When I was fifteen, I had several pen pals. Claire from Australia, Veronica from Russia, and Giselle from the Philippines. “My family’s from China,” she wrote me. “They had left when the communists took over.” Her letters were vibrant, expressively contrasting her family’s culture to that of the one which surrounded her. She described herself as “non-Chinese speaking,” mentioned the absence of exact birthdays, and discussed the stringency of familial expectations when it came to dating. Interpersonal regulations were written along guidelines of ethnic purity, features that made one beautiful, and a mission to maintain original customs while assimilating with traditions not typically Chinese. I sensed confusion in Giselle’s many narratives.
Xin-Mei’s Afraid to be Chinese touches on similar points of ambivalence. This modest, though eloquent collection of short stories not only reminded me of letter-writing nine years prior, but also left me increasingly attentive to the dissimilarities in cultures that seem so close, if one looks to geography as a sufficient attribute. Xin-Mei’s fictionalized accounts are among few that I’ve encountered concerning transplantation within the same continent, as I’ve only previously read several short story collections of Asians immigrating to North America.
The writing reads like a soft murmur. Familiar, concise, though vivid. Especially memorable are the scenes of relatives cooking, family chatter over an ever-spinning lazy Susan, the wisdom and toil appreciated in spotted hands and young lamentation over veiny ones as wedding days draw near. Readers may smile at recollections of childhood crushes and the concealing of an admirer’s flowers, while sighing at conversations regarding epicanthal fold correction decades before plastic surgery became so commonplace.
The stories are rich and relatable, each chapter readable during a standard coffee break. One may finish the book in a little more than two hours, possibly wishing the author could have elaborated on the more double-edged aspects of Tsinay life in the Philippines. A daughter strives to comply with commandments and morality learned through the Catholicism of her private education while respecting the wishes of her parents so guided by gods at the temple. We see her consulting with a Catholic priest, who shares his presence with those deferring to Buddhist traditions and superstitions concerning the afterlife. Embalmment, burial, and cremation are practices worrisomely debated, and duties to please the in-laws aren’t so readily received. While the accounts I allude to are lush in emotional involvement, I felt more was needed to supplement the author’s illustration of an ambiguous culture. Particularly, Chinese notions of marital incompatibility sparked my interest, in addition to the actualization of nightmares I was too well acquainted with, growing up half Filipina.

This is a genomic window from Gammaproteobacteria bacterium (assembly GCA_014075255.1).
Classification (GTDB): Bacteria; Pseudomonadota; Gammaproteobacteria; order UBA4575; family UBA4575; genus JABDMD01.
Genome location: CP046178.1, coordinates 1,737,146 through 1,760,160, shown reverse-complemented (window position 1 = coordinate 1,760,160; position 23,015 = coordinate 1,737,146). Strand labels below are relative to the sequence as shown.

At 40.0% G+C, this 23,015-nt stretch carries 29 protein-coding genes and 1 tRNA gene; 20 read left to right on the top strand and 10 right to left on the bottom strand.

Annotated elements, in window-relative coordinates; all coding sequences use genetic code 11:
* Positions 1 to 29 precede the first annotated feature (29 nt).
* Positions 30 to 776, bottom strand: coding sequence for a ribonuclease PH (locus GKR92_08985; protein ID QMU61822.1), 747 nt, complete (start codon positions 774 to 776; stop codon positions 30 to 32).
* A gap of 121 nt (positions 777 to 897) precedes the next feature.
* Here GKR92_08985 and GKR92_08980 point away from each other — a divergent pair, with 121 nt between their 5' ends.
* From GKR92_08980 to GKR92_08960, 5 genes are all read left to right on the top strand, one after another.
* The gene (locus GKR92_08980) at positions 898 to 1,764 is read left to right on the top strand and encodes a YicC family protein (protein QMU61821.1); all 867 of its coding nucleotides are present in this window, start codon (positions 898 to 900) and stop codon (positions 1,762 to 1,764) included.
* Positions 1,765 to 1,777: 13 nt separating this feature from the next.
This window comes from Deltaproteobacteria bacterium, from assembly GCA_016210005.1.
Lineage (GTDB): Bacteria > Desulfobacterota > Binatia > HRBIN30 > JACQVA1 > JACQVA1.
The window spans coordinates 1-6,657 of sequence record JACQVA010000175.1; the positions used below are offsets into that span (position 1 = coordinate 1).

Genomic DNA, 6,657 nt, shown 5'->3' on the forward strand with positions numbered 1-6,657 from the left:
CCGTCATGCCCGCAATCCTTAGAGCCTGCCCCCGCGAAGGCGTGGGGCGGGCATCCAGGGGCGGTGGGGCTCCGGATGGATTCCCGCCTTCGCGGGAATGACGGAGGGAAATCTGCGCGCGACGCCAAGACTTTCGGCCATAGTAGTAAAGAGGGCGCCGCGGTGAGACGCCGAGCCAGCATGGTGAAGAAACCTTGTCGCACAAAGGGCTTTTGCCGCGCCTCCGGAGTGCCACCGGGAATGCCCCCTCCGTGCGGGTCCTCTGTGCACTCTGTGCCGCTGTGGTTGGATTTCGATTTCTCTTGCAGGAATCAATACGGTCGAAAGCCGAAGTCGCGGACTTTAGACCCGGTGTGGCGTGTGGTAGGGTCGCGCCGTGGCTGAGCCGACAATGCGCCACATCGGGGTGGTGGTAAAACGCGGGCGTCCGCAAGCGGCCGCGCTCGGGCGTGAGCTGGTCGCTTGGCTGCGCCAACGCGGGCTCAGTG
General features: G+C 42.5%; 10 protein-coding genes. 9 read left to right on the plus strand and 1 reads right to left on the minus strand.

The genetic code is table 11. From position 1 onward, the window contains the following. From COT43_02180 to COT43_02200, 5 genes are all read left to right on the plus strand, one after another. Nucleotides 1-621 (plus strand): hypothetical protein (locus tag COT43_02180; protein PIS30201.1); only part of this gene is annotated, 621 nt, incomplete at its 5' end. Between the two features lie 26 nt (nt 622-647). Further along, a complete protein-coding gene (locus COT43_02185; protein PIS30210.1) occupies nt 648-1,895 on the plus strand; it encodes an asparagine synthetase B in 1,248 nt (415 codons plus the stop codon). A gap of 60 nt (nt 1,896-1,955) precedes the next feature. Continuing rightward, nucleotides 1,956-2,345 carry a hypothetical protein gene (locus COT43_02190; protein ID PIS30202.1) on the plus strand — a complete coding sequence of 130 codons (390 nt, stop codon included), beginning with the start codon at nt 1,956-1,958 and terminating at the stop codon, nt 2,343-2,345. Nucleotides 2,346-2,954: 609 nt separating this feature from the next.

Afraid to be Chinese, while minute in length, provides a winsome, musical, and sometimes mournful perspective on cultural confrontation, compromise, and preservation of identity. Through artful weaving of dialogue and eye-popping descriptives, Xin-Mei effectively seals gaps in my pen pal’s stories that so left me confused and curious. The collection may be light, though kaleidoscopic conflict intrigues, perhaps prodding us to explore divergences, nonconformities, and preservations within our personal histories.